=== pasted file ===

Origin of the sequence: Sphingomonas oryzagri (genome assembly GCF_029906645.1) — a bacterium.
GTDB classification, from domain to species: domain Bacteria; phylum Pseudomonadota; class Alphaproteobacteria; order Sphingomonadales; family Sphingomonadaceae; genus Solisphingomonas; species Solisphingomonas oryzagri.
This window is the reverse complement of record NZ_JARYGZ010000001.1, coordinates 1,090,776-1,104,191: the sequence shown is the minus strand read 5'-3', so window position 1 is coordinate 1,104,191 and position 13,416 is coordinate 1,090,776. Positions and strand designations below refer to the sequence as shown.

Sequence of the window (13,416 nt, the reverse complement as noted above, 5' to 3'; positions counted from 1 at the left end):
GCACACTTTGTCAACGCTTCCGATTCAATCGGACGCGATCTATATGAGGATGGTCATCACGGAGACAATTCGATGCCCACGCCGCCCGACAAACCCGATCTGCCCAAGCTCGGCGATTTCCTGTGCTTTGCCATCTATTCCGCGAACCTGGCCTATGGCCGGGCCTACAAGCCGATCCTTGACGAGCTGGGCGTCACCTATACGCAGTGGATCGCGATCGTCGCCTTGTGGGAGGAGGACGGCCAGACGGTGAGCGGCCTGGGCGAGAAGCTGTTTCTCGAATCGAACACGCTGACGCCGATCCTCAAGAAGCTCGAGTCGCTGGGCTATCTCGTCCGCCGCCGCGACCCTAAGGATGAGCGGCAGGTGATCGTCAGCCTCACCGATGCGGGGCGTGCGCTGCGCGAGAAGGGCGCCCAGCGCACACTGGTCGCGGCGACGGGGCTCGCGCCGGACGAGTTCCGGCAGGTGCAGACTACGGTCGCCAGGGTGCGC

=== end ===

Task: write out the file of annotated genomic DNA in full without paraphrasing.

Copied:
Origin of the sequence: Sphingomonas oryzagri (genome assembly GCF_029906645.1) — a bacterium.
GTDB classification, from domain to species: domain Bacteria; phylum Pseudomonadota; class Alphaproteobacteria; order Sphingomonadales; family Sphingomonadaceae; genus Solisphingomonas; species Solisphingomonas oryzagri.
This window is the reverse complement of record NZ_JARYGZ010000001.1, coordinates 1,090,776-1,104,191: the sequence shown is the minus strand read 5'-3', so window position 1 is coordinate 1,104,191 and position 13,416 is coordinate 1,090,776. Positions and strand designations below refer to the sequence as shown.

Sequence of the window (13,416 nt, the reverse complement as noted above, 5' to 3'; positions counted from 1 at the left end):
GCACACTTTGTCAACGCTTCCGATTCAATCGGACGCGATCTATATGAGGATGGTCATCACGGAGACAATTCGATGCCCACGCCGCCCGACAAACCCGATCTGCCCAAGCTCGGCGATTTCCTGTGCTTTGCCATCTATTCCGCGAACCTGGCCTATGGCCGGGCCTACAAGCCGATCCTTGACGAGCTGGGCGTCACCTATACGCAGTGGATCGCGATCGTCGCCTTGTGGGAGGAGGACGGCCAGACGGTGAGCGGCCTGGGCGAGAAGCTGTTTCTCGAATCGAACACGCTGACGCCGATCCTCAAGAAGCTCGAGTCGCTGGGCTATCTCGTCCGCCGCCGCGACCCTAAGGATGAGCGGCAGGTGATCGTCAGCCTCACCGATGCGGGGCGTGCGCTGCGCGAGAAGGGCGCCCAGCGCACACTGGTCGCGGCGACGGGGCTCGCGCCGGACGAGTTCCGGCAGGTGCAGACTACGGTCGCCAGGGTGCGC